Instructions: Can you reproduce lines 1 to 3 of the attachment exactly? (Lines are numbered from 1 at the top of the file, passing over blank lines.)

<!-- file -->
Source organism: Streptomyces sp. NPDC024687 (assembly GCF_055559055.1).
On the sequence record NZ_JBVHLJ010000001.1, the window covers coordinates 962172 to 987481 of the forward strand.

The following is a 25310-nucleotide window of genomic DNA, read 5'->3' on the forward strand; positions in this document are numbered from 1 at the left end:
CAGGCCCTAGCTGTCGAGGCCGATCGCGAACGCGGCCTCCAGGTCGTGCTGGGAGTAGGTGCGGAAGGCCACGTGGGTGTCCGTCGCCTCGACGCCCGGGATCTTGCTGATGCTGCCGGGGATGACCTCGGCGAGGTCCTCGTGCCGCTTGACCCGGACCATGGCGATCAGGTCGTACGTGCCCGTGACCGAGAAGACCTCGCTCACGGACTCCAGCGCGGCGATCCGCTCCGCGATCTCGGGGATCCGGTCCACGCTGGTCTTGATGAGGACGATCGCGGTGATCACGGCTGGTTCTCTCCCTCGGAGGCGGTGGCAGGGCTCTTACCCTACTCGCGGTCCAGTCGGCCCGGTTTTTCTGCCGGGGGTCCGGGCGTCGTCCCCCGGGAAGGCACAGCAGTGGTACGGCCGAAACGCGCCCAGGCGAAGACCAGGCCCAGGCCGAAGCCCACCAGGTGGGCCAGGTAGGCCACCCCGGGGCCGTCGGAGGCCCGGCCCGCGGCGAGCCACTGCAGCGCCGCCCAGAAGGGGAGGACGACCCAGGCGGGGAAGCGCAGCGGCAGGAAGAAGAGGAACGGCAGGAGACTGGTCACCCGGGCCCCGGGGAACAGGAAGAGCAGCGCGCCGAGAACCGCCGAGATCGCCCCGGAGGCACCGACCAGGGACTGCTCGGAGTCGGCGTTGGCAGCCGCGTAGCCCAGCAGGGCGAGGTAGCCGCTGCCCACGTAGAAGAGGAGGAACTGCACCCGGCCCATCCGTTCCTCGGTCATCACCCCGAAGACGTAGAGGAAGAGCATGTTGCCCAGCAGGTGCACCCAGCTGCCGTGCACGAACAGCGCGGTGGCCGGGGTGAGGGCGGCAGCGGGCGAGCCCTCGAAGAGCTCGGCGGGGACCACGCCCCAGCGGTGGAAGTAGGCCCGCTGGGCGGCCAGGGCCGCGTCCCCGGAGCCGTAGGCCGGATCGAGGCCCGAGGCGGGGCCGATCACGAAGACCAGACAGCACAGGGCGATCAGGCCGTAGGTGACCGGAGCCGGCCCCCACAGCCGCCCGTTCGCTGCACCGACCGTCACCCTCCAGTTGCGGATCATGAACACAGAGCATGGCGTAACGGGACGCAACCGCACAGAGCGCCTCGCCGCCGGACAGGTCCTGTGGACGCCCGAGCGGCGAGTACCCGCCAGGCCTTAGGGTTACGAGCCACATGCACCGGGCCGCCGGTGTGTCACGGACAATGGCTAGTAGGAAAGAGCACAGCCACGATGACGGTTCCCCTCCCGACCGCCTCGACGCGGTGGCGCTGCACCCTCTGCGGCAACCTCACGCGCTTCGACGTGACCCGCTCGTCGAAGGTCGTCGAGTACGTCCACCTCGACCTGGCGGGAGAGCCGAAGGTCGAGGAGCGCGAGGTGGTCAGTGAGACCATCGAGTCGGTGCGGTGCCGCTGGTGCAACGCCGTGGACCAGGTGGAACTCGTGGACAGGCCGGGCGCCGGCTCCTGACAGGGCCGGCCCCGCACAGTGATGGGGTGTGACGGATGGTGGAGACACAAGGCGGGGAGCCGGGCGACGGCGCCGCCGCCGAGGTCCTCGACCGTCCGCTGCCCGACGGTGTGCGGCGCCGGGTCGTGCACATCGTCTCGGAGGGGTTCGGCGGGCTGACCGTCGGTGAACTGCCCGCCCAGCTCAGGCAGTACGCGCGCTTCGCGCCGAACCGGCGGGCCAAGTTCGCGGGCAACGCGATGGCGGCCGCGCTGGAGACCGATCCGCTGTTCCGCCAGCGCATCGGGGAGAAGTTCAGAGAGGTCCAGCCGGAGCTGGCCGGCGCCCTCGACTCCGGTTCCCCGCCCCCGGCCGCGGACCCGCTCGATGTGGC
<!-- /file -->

Source organism: Streptomyces sp. NPDC024687 (assembly GCF_055559055.1).
On the sequence record NZ_JBVHLJ010000001.1, the window covers coordinates 962172 to 987481 of the forward strand.

The following is a 25310-nucleotide window of genomic DNA, read 5'->3' on the forward strand; positions in this document are numbered from 1 at the left end: